225 EAST 81ST STREET: This six-floor building, also by Michael Paul, hits the market this month, with 1, 766-square-foot three-bedrooms starting at $3.5 million and a four-bedroom maisonette asking $6 million.

205 EAST 92nd STREET: This ground-up construction, from Related Properties, on the site of what once was a playground looks to be a behemoth, with 36 stories and 230 units. Amenities include a massive gym run by Equinox and a plaza open to the public.

1681-1689 THIRD AVENUE: Extell, according to New York Yimby, is building a 23-lIoor,90-apartment building on a large parcel assembled from five smaller ones where tenements once stood.

1766-1768 SECOND AVENUE: Yet another one from Extell, this time two adjacent sites that'll host two affordable-housing projects, one rising 11 stories, the other six.

What's Going Down

Here's what we know so far about the first leg of the new Qextension line.

 Post-Mosaic Art: Some station entrances are double or triple height, allowing for large-scale, site-specific installations like one by artist Sarah Sze, who's expected to draw a lavender, blue, and violet landscape on the walls of the 96th Street concourse.

Shvitz-Free Platforms: MTA spokesperson Kevin Ortiz says platforms will be "air-tempered," meaning they'll be cooled to comfortable temps a la Grand Central station's 4, 5, and 6 platforms, the only station that currently has this feature.

Dummyproof Entrances: No need to check if you're on the correct side of the street to catch an uptown or downtown train; the hubs will have mezzanines that lead to both platforms.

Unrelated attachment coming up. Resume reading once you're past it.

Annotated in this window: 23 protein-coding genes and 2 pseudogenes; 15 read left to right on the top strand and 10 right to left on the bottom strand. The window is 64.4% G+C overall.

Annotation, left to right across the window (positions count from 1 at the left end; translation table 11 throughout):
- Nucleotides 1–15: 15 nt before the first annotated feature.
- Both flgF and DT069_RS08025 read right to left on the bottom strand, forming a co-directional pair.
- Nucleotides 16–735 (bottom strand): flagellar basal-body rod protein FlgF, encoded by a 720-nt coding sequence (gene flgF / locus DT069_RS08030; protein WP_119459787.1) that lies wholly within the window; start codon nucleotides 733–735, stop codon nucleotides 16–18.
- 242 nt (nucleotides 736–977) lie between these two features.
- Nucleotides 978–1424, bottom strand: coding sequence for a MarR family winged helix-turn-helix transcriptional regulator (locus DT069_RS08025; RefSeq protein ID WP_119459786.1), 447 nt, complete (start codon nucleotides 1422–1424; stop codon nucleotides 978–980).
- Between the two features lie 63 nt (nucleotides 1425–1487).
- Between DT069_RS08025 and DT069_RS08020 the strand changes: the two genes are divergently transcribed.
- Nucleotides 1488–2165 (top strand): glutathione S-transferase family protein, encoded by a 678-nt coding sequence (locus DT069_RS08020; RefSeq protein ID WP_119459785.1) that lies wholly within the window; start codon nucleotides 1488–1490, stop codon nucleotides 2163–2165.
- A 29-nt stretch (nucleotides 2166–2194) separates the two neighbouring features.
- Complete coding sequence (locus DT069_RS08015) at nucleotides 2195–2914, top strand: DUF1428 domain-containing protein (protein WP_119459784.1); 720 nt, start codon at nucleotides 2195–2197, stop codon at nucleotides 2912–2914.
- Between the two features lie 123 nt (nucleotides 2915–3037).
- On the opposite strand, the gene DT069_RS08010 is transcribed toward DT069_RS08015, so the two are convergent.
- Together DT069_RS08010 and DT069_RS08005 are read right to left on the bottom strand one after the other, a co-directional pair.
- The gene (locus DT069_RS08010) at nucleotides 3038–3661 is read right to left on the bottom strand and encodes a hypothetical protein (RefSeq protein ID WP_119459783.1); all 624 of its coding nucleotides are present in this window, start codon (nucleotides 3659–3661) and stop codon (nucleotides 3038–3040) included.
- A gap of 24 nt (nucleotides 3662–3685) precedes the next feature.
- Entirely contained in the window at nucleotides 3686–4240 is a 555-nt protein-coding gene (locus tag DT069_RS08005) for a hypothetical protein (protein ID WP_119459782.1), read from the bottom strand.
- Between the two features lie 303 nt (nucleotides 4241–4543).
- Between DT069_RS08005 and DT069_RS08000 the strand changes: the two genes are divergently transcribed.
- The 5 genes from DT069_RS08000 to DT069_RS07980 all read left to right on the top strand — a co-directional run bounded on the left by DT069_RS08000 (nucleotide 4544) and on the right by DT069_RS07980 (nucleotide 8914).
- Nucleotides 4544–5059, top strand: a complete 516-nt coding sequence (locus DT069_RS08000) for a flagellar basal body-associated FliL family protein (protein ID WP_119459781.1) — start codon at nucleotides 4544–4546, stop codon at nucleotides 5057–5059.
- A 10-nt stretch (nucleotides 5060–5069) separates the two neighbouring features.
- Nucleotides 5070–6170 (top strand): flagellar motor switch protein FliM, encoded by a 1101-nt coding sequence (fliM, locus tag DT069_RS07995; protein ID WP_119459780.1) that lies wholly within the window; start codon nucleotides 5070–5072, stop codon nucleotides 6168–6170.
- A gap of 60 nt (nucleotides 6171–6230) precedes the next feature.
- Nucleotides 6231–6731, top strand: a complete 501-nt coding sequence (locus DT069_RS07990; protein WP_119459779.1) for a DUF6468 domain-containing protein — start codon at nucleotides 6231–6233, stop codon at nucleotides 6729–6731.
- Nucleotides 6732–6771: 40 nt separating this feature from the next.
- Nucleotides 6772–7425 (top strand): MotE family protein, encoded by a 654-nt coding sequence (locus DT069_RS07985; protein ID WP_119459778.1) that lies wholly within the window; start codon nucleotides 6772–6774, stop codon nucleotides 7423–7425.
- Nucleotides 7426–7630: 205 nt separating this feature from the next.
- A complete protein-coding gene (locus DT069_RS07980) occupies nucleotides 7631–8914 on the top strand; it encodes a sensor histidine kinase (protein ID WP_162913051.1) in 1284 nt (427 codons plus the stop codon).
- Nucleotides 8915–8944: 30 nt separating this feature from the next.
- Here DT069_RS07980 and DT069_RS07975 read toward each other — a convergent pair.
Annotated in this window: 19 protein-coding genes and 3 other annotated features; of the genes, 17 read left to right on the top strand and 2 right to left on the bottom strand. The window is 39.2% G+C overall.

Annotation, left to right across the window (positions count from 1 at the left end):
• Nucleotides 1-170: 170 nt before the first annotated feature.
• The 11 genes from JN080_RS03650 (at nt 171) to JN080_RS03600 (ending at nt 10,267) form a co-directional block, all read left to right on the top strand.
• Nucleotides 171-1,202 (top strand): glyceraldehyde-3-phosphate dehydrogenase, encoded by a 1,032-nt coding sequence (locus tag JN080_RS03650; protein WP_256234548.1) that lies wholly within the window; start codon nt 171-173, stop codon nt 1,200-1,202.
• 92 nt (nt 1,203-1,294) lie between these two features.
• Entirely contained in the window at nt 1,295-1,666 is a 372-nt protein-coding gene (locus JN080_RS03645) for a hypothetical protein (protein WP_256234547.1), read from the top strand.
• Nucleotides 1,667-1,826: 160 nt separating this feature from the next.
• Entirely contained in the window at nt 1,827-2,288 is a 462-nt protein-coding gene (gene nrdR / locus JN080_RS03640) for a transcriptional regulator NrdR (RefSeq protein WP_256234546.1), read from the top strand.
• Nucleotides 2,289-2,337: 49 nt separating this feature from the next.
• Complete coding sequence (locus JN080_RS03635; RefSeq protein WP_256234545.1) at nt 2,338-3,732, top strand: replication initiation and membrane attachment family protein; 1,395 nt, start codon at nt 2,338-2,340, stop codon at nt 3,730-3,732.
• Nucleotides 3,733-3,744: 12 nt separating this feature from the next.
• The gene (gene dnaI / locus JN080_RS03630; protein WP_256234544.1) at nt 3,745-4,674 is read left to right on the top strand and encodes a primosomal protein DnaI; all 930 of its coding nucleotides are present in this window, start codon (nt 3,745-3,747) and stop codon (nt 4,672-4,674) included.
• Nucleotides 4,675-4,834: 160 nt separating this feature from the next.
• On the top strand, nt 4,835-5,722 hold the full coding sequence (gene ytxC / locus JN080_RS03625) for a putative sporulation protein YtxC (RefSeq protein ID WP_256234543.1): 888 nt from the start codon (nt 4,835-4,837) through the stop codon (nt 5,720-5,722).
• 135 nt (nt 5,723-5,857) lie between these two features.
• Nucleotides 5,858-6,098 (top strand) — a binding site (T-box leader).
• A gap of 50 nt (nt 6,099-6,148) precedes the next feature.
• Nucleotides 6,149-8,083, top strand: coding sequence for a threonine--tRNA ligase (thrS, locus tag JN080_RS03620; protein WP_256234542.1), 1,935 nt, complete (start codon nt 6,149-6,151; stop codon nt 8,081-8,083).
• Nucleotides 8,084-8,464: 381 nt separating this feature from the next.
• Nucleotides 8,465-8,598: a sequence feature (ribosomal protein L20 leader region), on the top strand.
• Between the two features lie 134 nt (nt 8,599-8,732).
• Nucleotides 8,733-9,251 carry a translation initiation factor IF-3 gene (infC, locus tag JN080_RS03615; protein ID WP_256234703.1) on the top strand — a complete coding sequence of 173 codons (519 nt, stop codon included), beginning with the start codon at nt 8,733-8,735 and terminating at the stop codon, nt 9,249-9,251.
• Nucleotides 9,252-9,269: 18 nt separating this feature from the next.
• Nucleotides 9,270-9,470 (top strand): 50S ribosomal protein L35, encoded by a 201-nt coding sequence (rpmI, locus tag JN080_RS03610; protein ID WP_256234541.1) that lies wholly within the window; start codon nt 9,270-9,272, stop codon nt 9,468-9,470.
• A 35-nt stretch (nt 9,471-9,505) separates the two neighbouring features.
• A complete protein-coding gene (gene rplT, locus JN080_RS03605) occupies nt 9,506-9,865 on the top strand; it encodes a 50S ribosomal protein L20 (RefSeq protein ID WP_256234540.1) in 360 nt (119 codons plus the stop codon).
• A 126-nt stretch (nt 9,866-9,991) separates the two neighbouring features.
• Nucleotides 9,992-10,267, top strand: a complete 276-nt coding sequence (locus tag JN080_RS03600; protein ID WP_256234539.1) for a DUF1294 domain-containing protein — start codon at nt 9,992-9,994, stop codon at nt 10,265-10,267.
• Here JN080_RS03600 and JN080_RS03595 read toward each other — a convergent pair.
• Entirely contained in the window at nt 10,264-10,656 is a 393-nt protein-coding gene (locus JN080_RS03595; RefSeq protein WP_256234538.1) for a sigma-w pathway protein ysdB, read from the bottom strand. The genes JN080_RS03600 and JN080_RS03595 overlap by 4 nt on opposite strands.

Roomier Subway Stops: There'll be wider platforms and up to 13-foot-high ceilings throughout.

Other Perks: iPad-like touchscreens (which will include schedules and maps), cell-phone and Wi-Fi service, countdown clocks, and elevators and escalators at each station.

Chaos, Reward

Buy now, get a new subway later.

NOW THAT THE first phase of "the line that time forgot" is gettng real, those keeping the faith may be rewarded. To quantify that value, Jonathan Miller, president of the appraisal firm Miller Samuel, examined rentals and sales along Second Avenue (and a block east and west) since 2009, when the subway line started to seem viable. (A word about methodology: He excluded sales of new buildings, which tend to skew numbers.)

How much have prices risen so far? Real-estate values along the avenue have been, by his account, "remarkably stable" since 2011-there was a dip from 2009 to 2011, which was partly attributable to a market teeming with inventory, plus an economy still in recovery. Since then, though, there's been an ascent. From 2012 to 2013, for instance, median rents rose by 50 percent, sales prices by 27.8 percent. Even after drilling had begun in earnest and unsightly "muck houses" (so nan1ed because tl1ey stored debris) began to rise on some blocks, obstructing sidewalks, windows, and entire buildings, prices still inched upward. (In comparison, during the same period, the Upper East Side saw median rents dip by nearly 3 percent and sales prices flatline.)

So is it too late to make a move? No. Miller thinks you'll "see continued growth over the next couple of years, and it might outpace the overall market because you're getting closer to this transportation hub going in.”' For better deals and a bigger payoff, consider going east of Second Avenue. "The eastern half of the East Side has potentially more upside over the next five to ten years than the balance of the neighborhood," simply because it's currently that much more inconvenient, he explains.

But what about those recent funding rumors? As for news earlier this month that the money allotted for the rest of the T line below 63rd Street may be in jeopardy, Miller says it won't likely dissuade buyers, who would still benefit from new stations connecting them to other lines." As for renters, unless they're planning to stay for the long haul and get a good deal in the meantime, they may decide the construction headache is not worth it.